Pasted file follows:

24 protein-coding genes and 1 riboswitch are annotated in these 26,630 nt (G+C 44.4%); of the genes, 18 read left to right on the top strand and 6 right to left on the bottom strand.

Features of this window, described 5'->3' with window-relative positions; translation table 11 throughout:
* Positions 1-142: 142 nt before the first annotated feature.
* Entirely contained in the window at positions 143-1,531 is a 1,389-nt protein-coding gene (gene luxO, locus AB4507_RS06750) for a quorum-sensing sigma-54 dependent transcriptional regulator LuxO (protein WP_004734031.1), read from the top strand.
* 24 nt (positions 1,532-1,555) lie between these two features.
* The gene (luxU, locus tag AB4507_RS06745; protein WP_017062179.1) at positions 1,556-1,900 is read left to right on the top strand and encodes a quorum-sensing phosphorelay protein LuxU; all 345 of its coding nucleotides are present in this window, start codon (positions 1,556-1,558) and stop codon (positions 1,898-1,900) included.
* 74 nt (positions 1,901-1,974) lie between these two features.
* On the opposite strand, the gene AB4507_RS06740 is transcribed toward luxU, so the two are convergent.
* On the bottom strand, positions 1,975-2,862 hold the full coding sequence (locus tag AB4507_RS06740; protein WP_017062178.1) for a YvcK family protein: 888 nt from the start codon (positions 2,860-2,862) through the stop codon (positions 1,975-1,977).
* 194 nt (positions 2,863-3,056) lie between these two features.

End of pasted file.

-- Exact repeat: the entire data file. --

24 protein-coding genes and 1 riboswitch are annotated in these 26,630 nt (G+C 44.4%); of the genes, 18 read left to right on the top strand and 6 right to left on the bottom strand.

Features of this window, described 5'->3' with window-relative positions; translation table 11 throughout:
* Positions 1-142: 142 nt before the first annotated feature.
* Entirely contained in the window at positions 143-1,531 is a 1,389-nt protein-coding gene (gene luxO, locus AB4507_RS06750) for a quorum-sensing sigma-54 dependent transcriptional regulator LuxO (protein WP_004734031.1), read from the top strand.
* 24 nt (positions 1,532-1,555) lie between these two features.
* The gene (luxU, locus tag AB4507_RS06745; protein WP_017062179.1) at positions 1,556-1,900 is read left to right on the top strand and encodes a quorum-sensing phosphorelay protein LuxU; all 345 of its coding nucleotides are present in this window, start codon (positions 1,556-1,558) and stop codon (positions 1,898-1,900) included.
* 74 nt (positions 1,901-1,974) lie between these two features.
* On the opposite strand, the gene AB4507_RS06740 is transcribed toward luxU, so the two are convergent.
* On the bottom strand, positions 1,975-2,862 hold the full coding sequence (locus tag AB4507_RS06740; protein WP_017062178.1) for a YvcK family protein: 888 nt from the start codon (positions 2,860-2,862) through the stop codon (positions 1,975-1,977).
* 194 nt (positions 2,863-3,056) lie between these two features.